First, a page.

The former mayor of the small city of Braddock, Fetterman stands at well over 6 feet tall and sports a goatee and forearm tattoos. He’s also cast himself as a strong union supporter, a boon in a state like Pennsylvania. 

Fetterman has also traveled extensively across the state, including in GOP redoubts that he’s almost guaranteed to lose in November. However, operatives say that travel could pay dividends by meshing well with his image and possibly narrowing what have grown to be insurmountable margins for Republicans in smaller but more numerous counties. 

“He has been talking about reaching out to every county, and he’s been traveling around. And during the Democratic primary, it’s a questionable tactic because there simply aren’t that many votes in a Democratic primary. But there are more votes in the smaller counties in a general election. And so, he’s given himself a good head start with his focus on campaigning in every county in Pennsylvania,” said Democratic ad maker J.J. Balaban.  

“He’s now been to these counties, he’s built a base of support that he can build off of. To be sure, he will lose the vast majority of Pennsylvania counties no matter what. But he’s laid the groundwork to potentially lose them by a smaller margin, and that can be the difference between winning and losing statewide.” 

Republicans brushed off Fetterman’s possible playbooks, casting any potential attacks as futile. 

“The Left has been attacking Dave since the first day he jumped in the race because they know he is the only conservative candidate who can win the general and go to Washington on day one and make an impact,” McCormick campaign spokesperson Jess Szymanski said in a statement. 

Fetterman is also anticipated to face a gauntlet of GOP attacks, and his support for Sen. Bernie Sanders’s (I-Vt.) presidential bids and policies like a $15 minimum wage and marijuana legalization could hand Republicans an effective message casting him as an out-of-touch liberal. 

“Fetterman is a risky candidate for the Democrats, you never know what he’s going to say next. He is a volatile guy who could blow up his candidacy at any minute,” said one GOP strategist with extensive experience in Pennsylvania.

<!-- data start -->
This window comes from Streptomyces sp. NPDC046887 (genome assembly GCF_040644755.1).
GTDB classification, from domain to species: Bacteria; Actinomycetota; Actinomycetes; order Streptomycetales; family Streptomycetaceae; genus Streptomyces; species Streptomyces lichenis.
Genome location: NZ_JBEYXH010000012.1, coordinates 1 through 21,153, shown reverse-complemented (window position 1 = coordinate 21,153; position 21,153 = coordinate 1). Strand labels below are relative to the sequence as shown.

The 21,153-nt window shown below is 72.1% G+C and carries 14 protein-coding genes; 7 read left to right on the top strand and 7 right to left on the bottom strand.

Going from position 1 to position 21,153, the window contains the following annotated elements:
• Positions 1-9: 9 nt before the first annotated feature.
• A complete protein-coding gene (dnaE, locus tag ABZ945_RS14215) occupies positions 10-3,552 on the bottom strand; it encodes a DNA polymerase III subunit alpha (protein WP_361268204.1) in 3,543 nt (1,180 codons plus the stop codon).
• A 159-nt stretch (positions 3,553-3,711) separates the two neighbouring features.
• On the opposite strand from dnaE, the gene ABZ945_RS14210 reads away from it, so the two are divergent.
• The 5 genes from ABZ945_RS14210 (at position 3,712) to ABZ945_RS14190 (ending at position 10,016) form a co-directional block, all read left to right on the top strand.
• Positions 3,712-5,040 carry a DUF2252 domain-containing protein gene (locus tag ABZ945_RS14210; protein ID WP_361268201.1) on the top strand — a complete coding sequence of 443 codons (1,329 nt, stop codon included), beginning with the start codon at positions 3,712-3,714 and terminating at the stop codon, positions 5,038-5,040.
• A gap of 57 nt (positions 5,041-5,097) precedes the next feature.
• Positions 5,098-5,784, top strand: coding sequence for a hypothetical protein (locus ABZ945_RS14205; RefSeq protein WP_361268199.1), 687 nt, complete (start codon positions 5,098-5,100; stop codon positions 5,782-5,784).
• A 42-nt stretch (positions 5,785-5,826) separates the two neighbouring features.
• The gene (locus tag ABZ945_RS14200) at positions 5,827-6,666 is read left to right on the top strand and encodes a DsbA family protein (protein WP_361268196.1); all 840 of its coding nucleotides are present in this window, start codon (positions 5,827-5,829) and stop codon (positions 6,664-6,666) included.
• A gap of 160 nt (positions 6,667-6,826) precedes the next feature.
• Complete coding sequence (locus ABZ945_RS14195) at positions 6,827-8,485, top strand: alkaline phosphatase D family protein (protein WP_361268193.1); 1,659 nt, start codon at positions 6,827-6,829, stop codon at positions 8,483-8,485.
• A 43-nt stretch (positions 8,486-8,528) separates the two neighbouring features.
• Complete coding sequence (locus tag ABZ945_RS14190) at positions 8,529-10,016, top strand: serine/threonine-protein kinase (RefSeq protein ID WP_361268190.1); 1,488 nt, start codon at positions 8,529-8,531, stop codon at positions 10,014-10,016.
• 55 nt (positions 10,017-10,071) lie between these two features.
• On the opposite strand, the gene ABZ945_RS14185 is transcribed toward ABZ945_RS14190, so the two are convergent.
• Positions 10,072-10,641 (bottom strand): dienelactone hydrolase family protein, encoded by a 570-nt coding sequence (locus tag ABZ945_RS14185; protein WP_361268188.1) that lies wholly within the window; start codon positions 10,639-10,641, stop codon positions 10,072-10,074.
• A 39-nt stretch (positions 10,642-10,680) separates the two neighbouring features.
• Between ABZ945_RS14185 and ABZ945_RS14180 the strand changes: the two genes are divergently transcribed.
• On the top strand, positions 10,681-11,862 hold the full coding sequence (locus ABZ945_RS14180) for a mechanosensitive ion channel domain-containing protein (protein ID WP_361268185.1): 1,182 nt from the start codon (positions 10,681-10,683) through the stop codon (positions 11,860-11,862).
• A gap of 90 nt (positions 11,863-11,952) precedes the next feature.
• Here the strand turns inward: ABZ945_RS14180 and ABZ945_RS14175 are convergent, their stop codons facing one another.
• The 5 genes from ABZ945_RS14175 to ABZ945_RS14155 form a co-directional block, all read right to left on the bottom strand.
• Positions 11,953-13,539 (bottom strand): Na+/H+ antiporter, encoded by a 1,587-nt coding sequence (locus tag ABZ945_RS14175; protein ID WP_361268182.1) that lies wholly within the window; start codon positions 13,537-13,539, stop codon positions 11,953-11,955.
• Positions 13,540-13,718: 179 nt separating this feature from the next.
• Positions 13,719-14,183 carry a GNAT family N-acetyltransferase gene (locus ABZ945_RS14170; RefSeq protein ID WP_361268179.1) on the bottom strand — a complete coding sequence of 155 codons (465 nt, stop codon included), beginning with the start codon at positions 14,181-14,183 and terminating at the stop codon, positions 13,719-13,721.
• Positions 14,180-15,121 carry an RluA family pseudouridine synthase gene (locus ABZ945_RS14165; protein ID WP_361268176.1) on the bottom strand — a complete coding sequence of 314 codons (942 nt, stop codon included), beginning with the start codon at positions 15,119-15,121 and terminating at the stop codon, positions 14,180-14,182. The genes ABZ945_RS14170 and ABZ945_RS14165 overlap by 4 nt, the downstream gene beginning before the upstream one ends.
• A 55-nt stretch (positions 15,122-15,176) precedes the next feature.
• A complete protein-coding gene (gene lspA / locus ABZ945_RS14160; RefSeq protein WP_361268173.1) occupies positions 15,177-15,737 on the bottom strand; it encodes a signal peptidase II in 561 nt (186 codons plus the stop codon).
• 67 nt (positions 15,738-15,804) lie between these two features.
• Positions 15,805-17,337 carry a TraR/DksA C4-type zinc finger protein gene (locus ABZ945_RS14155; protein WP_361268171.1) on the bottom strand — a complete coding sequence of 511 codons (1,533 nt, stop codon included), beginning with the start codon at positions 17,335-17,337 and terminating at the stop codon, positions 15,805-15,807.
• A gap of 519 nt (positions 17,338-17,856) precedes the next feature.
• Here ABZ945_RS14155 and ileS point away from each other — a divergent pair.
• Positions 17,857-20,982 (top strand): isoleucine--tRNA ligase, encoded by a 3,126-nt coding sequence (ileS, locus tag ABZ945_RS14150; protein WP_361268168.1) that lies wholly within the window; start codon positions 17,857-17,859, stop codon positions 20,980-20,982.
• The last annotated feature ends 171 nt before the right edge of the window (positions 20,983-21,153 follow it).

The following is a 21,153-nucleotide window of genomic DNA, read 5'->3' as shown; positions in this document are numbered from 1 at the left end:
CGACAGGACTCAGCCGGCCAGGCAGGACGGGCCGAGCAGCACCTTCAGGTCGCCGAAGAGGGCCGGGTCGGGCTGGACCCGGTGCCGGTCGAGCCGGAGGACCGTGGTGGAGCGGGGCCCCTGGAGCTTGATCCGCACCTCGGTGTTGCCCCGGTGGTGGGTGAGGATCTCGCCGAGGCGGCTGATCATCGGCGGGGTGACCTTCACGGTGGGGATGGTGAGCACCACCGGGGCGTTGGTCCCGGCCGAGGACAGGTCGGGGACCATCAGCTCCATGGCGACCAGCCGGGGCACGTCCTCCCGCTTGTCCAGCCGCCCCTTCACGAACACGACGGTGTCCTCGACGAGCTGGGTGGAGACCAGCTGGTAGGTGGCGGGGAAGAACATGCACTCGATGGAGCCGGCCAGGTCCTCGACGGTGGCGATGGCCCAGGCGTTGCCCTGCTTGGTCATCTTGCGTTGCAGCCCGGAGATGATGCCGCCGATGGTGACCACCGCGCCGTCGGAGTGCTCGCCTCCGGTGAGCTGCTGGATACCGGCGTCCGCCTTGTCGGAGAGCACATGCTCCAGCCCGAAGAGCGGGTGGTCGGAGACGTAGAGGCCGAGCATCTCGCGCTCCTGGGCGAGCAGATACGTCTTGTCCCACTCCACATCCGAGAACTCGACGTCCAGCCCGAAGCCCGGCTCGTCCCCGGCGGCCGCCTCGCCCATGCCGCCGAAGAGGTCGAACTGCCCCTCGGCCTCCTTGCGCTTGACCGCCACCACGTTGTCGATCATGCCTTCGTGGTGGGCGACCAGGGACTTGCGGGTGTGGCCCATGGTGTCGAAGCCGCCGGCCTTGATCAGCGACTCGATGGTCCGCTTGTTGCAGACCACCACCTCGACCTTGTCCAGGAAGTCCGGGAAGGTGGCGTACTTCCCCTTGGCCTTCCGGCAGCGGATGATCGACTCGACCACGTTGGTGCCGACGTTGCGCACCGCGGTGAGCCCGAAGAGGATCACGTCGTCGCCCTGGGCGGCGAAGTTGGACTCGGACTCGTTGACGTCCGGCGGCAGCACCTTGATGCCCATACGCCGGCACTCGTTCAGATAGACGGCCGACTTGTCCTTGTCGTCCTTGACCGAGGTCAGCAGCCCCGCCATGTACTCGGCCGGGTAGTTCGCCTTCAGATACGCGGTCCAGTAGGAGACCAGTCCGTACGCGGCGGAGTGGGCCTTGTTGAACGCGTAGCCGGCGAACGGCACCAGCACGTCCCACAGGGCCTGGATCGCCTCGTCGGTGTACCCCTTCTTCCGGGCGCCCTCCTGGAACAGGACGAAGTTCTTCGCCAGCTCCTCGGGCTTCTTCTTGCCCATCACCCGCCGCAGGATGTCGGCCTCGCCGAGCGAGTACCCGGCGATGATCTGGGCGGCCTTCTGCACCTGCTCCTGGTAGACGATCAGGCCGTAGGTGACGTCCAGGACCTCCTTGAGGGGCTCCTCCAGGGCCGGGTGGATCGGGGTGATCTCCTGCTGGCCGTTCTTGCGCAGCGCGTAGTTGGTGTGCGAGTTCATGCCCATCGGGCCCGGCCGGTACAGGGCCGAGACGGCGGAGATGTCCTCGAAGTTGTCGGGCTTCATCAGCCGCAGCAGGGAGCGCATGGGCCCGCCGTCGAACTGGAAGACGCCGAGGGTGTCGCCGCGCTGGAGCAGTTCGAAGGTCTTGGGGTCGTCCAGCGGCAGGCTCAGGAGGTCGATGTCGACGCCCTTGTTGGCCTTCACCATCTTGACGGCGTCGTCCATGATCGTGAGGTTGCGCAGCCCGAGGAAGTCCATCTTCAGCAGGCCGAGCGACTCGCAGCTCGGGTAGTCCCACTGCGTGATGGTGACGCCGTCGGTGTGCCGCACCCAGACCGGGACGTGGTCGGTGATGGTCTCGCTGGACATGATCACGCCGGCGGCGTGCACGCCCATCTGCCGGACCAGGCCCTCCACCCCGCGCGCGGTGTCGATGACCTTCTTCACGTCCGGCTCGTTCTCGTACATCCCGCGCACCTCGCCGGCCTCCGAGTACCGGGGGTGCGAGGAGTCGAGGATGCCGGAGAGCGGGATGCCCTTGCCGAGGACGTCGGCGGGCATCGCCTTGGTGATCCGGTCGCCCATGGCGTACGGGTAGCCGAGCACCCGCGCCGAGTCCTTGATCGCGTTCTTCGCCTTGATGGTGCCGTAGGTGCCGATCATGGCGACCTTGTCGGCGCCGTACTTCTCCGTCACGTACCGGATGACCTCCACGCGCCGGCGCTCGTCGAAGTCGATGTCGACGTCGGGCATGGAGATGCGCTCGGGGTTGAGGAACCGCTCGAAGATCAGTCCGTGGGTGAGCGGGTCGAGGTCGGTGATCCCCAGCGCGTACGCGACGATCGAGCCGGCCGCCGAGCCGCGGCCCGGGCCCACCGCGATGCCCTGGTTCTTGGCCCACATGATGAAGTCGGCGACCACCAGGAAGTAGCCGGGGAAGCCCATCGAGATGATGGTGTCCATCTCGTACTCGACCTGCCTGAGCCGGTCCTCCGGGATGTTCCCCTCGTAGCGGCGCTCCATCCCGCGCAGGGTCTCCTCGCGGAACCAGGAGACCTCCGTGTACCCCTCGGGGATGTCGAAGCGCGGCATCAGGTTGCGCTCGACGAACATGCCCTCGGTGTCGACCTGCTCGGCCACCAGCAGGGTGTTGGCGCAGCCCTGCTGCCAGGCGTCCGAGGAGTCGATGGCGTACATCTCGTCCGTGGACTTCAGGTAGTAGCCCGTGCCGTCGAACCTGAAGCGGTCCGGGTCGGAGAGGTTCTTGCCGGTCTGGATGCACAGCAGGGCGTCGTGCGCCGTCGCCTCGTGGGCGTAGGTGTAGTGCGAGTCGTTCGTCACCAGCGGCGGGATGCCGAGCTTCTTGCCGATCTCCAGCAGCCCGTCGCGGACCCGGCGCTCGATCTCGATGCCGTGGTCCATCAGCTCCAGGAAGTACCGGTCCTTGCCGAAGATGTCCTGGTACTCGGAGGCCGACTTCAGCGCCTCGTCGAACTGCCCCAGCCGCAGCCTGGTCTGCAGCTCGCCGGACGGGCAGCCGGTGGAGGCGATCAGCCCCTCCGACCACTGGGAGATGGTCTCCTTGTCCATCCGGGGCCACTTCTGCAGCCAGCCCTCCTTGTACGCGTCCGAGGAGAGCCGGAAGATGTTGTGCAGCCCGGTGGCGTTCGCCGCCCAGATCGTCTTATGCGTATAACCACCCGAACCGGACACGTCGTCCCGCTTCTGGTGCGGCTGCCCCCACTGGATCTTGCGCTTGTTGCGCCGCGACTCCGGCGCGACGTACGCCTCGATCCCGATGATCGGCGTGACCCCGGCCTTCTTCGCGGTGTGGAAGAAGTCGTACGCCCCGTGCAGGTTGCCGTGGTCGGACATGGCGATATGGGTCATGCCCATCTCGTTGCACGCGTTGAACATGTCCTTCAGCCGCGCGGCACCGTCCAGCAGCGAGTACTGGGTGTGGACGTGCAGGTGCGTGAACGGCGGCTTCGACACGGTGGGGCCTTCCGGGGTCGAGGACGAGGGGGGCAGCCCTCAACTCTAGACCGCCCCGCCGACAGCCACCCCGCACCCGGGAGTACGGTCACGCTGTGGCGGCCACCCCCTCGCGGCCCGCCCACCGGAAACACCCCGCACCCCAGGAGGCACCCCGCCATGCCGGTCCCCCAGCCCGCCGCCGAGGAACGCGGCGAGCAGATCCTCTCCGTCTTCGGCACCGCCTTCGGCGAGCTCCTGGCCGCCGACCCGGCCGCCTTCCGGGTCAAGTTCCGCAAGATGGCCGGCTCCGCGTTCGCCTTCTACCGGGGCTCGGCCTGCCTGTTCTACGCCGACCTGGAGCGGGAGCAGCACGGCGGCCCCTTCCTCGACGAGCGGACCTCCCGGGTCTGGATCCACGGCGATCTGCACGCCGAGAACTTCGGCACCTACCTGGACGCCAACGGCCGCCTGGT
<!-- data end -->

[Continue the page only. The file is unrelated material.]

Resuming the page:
On top of that, this year’s political environment is anticipated to heavily favor Republicans given Biden’s stubbornly low approval ratings fueled by record high inflation — and any association with the president Republicans can tag Fetterman with could prove damaging. 

“I would say that he would have a tough time. The party that’s in the White House always has a tough time in that first off-year election,” Rashed conceded, who still maintained that Fetterman could still “authentically” speak to issues plaguing Americans. 

Even Fetterman’s campaign recognizes that this year could be tough on Democrats. The campaign is forecasting a campaign that will test the theory that a candidate’s physical image and personal brand could outweigh the national political environment, tacitly recognizing that Fetterman’s chances are tied to not being pegged as simply a member of his own party. 

“In a tough midterm election in which traditional Democrats are going to struggle, John doesn’t have to convince people he’s not like other Democrats or other politicians – they can see it for themselves,” said campaign spokesperson Joe Calvello. “John is a rare phenomenon: a loyal Democrat who has a following that crosses partisan lines — and whose popularity isn’t necessarily tied to the popularity of the Democratic Party.” 

Tags Dave McCormick dave mccormick David Fetterman David McCormick John Fetterman Mehmet Oz Pennsylvania Senate race Pennsylvania senate race Dave McCormick Jeff Bartos Mehmet Oz Conor Lamb John Fetterman republican democratic gop primary election